# Model of a quantum dot array for solar energy

Toby Driscoll, May 7, 2011

(Chebfun example ode-eig/SolarQDA.m)

Researchers at the University of Delaware are exploring the use of quantum dot arrays (QDA) to capture solar energy. One simplified model of a QDA is as a 1-D Schrödinger eigenvalue problem. The governing equation is

`  -(hbar^2/2m) psi'' + U(x) psi = E psi,`

where psi(x) is the wavefunction, hbar is Planck's constant divided by 2 pi, m is an effective mass, E is an allowed energy, and U(x) is a potential with wells representing the quantum dots. We will take psi=0 far from the wells to supply boundary conditions.

Here are some dimensional parameters corresponding to physical experiments. Space is measured in nm and energy is in eV.

```hbar = 1.054e-34;
m = [0.067 0.022]*9.109e-31*1.602e-37;  % effective mass of InAs and GaAs

numwell = 4;   % number of wells
width = 6.5;  depth = 0.85;  spacing = 3;   % well parameters
```

From the well parameters we will find the boundaries of each well, then add endpoints far out to each side.

```x = cumsum( [0 repmat([width spacing],1,numwell)] );
x = [ -10*spacing, x(1:end-1), x(end)+9*spacing ];
```

Now we create the potential U as a piecewise constant function. We use a syntax that is compact but opaque: create a cell array of the constant values, one per subinterval.

```LW = 'linewidth'; lw = 1.6;
vals = [repmat([depth 0],1,numwell) depth];  % [ 0 -depth 0 ... -depth 0 ]
vals = mat2cell(vals,1,ones(1,2*numwell+1));  % convert to cell
U = chebfun(vals,x);
plot(U,LW,lw), ylabel('potential')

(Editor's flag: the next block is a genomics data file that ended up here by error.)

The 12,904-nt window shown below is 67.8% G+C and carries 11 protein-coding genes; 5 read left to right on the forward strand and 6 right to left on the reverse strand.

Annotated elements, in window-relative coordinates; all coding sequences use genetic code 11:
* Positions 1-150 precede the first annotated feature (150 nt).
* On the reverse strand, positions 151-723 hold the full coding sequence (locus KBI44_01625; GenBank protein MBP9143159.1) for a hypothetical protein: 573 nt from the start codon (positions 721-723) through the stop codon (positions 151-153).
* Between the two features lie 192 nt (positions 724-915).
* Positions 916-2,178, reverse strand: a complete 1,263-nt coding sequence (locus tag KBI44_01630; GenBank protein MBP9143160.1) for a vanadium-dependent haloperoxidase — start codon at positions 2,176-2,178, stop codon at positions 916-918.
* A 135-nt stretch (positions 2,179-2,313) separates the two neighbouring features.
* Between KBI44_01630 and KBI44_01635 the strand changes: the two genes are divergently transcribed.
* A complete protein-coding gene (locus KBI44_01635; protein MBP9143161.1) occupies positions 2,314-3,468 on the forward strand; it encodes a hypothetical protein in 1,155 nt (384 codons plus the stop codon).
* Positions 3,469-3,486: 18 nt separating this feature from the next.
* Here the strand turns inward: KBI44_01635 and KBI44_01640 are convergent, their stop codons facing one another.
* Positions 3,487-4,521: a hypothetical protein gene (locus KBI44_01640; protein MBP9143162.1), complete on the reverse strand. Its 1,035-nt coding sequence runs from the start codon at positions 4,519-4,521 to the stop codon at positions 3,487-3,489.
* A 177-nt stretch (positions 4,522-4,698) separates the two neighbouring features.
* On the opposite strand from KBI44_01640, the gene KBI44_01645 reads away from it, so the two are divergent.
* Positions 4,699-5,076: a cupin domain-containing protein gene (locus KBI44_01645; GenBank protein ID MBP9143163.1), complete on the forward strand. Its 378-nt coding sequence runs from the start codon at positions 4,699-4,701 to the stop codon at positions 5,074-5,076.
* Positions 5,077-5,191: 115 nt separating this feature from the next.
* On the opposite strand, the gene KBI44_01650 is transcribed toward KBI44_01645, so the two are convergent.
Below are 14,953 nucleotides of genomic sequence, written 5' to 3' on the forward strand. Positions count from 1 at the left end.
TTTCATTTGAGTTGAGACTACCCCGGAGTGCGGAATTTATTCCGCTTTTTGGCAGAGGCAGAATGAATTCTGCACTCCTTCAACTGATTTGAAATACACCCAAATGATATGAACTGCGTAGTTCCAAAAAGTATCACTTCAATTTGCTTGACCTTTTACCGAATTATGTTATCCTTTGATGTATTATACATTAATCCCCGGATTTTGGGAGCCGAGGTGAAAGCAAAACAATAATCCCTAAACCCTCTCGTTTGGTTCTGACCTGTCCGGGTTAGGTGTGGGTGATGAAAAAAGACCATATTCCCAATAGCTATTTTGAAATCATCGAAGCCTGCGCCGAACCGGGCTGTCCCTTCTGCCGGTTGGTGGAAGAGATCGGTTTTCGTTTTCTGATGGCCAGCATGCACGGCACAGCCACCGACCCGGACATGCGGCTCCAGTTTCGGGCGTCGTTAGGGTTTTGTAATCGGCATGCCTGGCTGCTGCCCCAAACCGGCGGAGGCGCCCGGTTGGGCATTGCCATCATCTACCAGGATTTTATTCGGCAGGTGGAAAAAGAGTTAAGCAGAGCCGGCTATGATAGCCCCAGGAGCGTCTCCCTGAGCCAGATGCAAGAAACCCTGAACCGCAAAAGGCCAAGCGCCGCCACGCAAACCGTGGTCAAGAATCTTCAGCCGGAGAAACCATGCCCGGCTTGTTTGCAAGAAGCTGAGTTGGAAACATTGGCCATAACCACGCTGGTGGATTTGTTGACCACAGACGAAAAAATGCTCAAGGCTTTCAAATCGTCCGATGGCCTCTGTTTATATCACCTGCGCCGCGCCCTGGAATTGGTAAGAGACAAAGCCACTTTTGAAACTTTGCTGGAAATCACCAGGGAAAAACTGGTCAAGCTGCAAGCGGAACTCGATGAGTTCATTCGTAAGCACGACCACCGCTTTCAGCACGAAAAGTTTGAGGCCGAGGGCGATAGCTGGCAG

xlim(x([1 end]))
``` The effective mass is also piecewise constant, so we go through the same motions.

```vals = [repmat(m,1,numwell) m(1)];
vals = mat2cell(vals,1,ones(1,2*numwell+1));  % convert to cell
emass = chebfun(vals,x);
```

Now we are ready to define the Schrodinger operator.

```N = chebop(@(psi) -hbar^2./(2*emass).*diff(psi,2) + U.*psi, x);
N.lbc = 0; N.rbc = 0;
```

We find the numwell lowest allowed energies and their wavefunctions. Rather than getting one isolated wavefunction "bump" per well, we see that the wells influence one another strongly.

```[Psi,E] = eigs(N,numwell,0);
energies = diag(E)
subplot(2,1,1)
plot(U,LW,lw), ylabel('potential'), xlim(x([1 end]))
subplot(2,1,2)
plot(Psi,LW,lw), ylabel('wavefunction'), xlim(x([1 end]))
```
```energies =
0.2376
0.2417
0.2469
0.2513
``` If we look at probability, we find that the first four modes extend significantly over all wells. This is "delocalization" or quantum tunnelling, and it means the device can conduct electricity.

```clf
semilogy(Psi.^2,LW,lw), ylabel('probability'),
axis( [x([2 end-1]) 1e-3 1e-1]  )
```
```Warning: Negative data ignored
Warning: Negative data ignored
Warning: Negative data ignored
``` In practice, though, the potential wells cannot be fabricated identically. A brief experiment shows that the delocalization deteriorates even with small fluctuations in the well depths. Here we perturb by 2% variance.

```vals = [repmat([depth 0],1,numwell) depth];  % [ 0 -depth 0 ... -depth 0 ]

randn('state',1138)
vals(2:2:end) = vals(2:2:end) + 0.017*randn(1,numwell);

vals = mat2cell(vals,1,ones(1,2*numwell+1));  % convert to cell
U = chebfun(vals,x);
```

Now we find that the wavefunctions extend significantly over just one or two wells.

```N.op = @(psi) -hbar^2./(2*emass).*diff(psi,2) + U.*psi;
[Psi,E] = eigs(N,numwell,0);
energies = diag(E)
semilogy(Psi.^2,LW,lw), ylabel('probability'),
axis( [x([2 end-1]) 1e-3 1e-0]  )
```
```energies =
0.2038
0.2321
0.2413
0.2530
Warning: Negative data ignored
Warning: Negative data ignored
Warning: Negative data ignored
``` References: